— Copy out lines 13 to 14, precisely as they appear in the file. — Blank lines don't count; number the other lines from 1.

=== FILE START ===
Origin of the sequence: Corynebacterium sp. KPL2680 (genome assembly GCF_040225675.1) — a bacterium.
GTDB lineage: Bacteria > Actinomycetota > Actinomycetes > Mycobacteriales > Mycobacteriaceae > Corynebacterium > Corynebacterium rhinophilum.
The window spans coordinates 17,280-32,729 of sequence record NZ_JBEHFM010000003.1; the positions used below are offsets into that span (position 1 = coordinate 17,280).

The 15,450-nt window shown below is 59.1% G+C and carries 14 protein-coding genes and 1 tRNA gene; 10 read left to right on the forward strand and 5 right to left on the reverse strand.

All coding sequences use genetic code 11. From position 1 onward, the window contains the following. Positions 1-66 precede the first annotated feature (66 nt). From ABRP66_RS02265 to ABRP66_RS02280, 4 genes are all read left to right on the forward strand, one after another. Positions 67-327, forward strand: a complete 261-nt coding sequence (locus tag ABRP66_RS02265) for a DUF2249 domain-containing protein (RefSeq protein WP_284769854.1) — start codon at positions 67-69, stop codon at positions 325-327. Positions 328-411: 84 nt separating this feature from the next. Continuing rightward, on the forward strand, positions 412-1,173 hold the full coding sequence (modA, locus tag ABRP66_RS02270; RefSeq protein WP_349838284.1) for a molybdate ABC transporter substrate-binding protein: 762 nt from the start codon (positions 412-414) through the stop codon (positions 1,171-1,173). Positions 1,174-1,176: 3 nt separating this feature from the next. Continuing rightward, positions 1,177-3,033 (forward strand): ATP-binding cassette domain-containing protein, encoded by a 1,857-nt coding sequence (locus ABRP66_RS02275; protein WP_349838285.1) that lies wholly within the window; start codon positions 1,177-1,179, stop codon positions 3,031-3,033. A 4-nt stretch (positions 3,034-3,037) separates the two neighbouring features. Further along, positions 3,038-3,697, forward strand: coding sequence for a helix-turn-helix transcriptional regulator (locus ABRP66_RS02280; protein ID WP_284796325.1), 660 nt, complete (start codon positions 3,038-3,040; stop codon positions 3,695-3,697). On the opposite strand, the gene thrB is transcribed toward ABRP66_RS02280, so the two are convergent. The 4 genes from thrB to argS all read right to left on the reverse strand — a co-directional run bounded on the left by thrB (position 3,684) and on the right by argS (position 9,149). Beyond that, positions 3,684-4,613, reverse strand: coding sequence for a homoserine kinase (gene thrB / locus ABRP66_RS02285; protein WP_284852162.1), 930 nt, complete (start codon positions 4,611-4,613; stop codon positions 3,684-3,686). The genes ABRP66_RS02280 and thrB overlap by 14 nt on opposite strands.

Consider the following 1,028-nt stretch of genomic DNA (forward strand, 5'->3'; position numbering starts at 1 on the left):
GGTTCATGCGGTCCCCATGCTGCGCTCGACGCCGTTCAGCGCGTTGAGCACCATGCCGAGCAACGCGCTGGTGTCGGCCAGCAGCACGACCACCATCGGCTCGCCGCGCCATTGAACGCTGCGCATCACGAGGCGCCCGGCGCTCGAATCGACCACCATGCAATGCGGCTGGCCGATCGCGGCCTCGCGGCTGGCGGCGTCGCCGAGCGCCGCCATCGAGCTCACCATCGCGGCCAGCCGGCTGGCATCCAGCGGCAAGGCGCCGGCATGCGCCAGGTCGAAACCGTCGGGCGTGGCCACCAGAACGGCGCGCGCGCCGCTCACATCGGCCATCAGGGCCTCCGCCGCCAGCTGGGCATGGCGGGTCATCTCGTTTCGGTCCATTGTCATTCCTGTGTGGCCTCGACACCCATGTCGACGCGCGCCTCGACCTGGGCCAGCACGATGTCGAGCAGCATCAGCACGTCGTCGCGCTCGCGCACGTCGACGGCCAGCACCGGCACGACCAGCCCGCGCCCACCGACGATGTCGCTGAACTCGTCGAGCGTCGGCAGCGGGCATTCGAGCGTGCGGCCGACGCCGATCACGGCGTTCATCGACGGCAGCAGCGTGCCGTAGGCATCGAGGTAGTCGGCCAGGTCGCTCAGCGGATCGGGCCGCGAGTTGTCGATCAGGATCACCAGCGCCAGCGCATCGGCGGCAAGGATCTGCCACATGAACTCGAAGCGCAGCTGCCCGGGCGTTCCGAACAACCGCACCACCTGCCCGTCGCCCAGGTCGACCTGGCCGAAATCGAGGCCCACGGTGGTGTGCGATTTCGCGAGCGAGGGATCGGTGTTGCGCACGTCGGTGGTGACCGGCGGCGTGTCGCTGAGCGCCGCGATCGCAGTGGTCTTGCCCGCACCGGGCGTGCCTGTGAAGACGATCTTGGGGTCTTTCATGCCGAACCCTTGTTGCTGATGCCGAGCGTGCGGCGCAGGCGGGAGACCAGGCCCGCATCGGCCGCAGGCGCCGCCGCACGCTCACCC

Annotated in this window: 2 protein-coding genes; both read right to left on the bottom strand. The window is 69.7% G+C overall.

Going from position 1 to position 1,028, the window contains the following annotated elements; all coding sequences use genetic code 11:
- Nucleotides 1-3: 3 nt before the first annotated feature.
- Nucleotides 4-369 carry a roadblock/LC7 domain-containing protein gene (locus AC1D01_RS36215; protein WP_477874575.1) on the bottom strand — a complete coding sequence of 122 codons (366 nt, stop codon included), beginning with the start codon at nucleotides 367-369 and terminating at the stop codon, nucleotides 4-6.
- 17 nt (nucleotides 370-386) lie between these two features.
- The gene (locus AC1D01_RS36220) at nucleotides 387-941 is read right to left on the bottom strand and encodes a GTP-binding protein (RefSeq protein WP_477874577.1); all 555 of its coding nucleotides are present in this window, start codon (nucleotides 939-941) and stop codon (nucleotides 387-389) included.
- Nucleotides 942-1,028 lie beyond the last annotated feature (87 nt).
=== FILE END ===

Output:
- The gene (locus AC1D01_RS36220) at nucleotides 387-941 is read right to left on the bottom strand and encodes a GTP-binding protein (RefSeq protein WP_477874577.1); all 555 of its coding nucleotides are present in this window, start codon (nucleotides 939-941) and stop codon (nucleotides 387-389) included.
- Nucleotides 942-1,028 lie beyond the last annotated feature (87 nt).